A couple of times a year I receive a query from someone that asks "why do you charge a PayPal fee when other online transactions don't?"
Let me explain.
PayPal is a good service, fast payments, good paper trail and they accept credit cards and linked bank accounts.
That service comes at a cost to us though. Their current fees for Australian transactions are $0.30 plus 2.4%.
That money has to come from somewhere so either we need to mark-up everything we sell by $0.30 + 2.4% or we can just add it to the transactions that were paid with PayPal. To me is seems silly to gouge everyone on the off chance they will pay with PayPal which is what many other businesses do to save this discussion.
In the BeanBay checkout you get a choice.
Internet Banking (EFT) Transfer for actual cost (no fees added).
PayPal with their actual fees added on.
The two totals are shown on the page in BeanBay and we make the assumption that those that want fee-free will use EFT and those that want instant payment or credit card options will decide if the fees are worthwhile to them.
I think charging only those that use the fee incurring service is the fairest method of cost recovery which is why we have always charged the actual PayPal fees. This also meets the ACCC guidelines Different pricing for different payment methods (credit cards versus cash)
"If I pay today when do you get the payment?"
We receive roughly 9000 payments per year electronically from PayPal and nearly every bank, building society and credit union in the country. Some are worse performing than others, typically some of the smaller credit unions add an additional day to the below figures.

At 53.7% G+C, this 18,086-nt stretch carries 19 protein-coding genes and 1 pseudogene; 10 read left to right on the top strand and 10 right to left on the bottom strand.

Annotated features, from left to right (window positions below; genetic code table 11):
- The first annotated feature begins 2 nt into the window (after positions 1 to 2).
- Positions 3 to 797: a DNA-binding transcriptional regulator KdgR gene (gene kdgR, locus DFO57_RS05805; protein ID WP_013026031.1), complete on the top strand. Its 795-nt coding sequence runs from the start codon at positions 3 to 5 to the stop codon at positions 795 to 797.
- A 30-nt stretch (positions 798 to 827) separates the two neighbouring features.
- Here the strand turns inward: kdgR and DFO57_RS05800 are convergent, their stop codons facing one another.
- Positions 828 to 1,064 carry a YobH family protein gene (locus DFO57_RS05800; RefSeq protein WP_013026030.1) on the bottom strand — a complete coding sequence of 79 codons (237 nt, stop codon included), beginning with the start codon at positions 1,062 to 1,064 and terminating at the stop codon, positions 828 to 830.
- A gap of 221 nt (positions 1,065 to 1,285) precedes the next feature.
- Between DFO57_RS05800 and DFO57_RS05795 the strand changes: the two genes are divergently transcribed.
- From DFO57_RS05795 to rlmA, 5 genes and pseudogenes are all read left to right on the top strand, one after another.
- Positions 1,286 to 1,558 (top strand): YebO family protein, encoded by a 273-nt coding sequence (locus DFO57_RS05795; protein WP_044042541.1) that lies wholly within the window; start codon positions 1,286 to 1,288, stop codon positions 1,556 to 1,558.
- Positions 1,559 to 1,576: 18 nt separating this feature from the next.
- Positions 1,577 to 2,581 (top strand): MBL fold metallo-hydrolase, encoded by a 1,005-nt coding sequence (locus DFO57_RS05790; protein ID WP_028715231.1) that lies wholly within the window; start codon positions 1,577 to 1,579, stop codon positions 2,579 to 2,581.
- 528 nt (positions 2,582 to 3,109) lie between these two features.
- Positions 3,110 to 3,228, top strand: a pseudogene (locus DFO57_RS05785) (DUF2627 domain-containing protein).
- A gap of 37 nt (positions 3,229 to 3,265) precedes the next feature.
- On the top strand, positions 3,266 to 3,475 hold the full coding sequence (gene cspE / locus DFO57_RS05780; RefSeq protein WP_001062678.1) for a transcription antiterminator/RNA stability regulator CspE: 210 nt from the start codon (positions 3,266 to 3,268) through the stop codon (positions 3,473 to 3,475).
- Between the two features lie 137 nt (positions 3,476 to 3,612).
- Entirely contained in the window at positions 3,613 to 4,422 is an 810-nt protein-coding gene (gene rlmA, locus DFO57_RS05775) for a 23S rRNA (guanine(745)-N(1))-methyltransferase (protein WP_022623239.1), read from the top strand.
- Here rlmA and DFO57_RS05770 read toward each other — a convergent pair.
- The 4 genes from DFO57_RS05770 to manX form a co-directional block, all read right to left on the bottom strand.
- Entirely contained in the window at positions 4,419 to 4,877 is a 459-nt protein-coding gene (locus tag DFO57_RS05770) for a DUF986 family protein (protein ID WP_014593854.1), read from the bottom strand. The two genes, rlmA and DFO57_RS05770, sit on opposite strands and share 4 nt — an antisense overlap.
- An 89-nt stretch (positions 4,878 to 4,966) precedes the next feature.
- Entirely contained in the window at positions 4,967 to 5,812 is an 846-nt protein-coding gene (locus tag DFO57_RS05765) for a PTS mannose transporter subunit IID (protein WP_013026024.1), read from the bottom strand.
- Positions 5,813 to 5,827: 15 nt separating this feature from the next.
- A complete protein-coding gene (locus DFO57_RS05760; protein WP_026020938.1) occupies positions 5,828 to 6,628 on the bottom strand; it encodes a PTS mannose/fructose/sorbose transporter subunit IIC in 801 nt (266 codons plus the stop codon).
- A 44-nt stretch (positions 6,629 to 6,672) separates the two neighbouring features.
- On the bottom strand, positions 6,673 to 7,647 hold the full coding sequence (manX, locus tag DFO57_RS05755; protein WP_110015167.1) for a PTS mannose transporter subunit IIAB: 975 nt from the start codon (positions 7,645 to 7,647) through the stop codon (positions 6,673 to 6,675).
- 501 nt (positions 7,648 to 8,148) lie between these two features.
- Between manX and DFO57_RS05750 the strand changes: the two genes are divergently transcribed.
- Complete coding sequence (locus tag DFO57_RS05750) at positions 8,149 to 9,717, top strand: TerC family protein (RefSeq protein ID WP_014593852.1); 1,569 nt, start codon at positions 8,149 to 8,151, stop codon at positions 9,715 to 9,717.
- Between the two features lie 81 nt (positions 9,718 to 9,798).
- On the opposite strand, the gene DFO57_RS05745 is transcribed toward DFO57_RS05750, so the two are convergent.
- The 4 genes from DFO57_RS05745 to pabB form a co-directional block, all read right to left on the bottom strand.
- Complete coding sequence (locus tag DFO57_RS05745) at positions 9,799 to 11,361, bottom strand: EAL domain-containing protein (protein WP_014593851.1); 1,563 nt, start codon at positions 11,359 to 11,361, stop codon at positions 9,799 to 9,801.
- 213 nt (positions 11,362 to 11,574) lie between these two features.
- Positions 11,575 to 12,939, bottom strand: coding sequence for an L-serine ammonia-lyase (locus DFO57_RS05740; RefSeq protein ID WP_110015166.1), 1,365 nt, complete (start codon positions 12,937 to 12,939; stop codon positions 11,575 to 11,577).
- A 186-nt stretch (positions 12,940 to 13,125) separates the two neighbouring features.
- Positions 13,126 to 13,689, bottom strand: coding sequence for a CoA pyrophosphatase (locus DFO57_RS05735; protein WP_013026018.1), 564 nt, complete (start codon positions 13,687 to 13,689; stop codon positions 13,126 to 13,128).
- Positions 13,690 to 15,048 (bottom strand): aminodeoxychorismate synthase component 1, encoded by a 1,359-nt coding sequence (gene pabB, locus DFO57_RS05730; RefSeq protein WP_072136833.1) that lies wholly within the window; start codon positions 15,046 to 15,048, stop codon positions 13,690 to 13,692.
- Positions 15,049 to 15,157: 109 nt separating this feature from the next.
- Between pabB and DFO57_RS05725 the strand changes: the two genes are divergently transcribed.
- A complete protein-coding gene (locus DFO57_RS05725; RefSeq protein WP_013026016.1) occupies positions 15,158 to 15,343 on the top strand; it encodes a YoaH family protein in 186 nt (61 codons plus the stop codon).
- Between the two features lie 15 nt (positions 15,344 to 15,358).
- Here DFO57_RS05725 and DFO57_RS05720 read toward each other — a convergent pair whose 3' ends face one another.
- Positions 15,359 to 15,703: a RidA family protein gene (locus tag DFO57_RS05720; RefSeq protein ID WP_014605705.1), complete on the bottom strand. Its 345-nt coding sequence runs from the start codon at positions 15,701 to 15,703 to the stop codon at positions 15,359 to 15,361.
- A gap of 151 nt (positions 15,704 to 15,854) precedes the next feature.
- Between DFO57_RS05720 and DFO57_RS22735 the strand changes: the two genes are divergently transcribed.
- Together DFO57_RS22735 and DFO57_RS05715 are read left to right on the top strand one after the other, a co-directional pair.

PayPal is less than 15 minutes. They were instant but for some reason there is some lag in there now and often we will receive the email saying we have payment 10-15 minutes before we get it. It's still the only "instant" service but as shown in BeanBay we pass the actual service fees back to you.
Banks / Building Societies / Credit Unions
EFT Mon-Fri business hours:
A transfer made by you Monday to Friday during business hours (3,4 or 5pm depending on the bank) will hit our account the following day.
EFT Mon-Thu after hours:
A transfer made by you Monday to Thursday after business hours will hit our account in two days, eg: Monday at 6pm will appear on Wednesday.
EFT Fri after hours:
A transfer after 5 or 6pm on a Friday will appear in our account on a Tuesday!
Transfers on Saturday or Sunday appear in our account on Tuesday.
Cash over the counter:
Depositing at a branch during business hours will typically be instantly in our account but because its a rare method we typically won't check for it or see it till the next day.
Now the weird stuff.
We currently use Bank of Melbourne, it was opened as a St George account but got rebranded when Westpac bought them. Head office is in Sydney (which might not be where you thought Bank of Melbourne would be based) and as such the bank computer doesn't work on Sydney public holidays! So a transfer on the Monday before Melbourne Cup will appear Tuesday, a transfer on Melbourne cup Tuesday will appear on Wednesday but a transfer on Monday 7th October won't appear till Wednesday because it's a NSW holiday even though my local branch is open.
Bank computers don't work weekends, after hours, Monday's or public holidays (in the state they are based).
Best trick is to procrastinate less, order earlier and then you can stress less about the transfer and shipping times.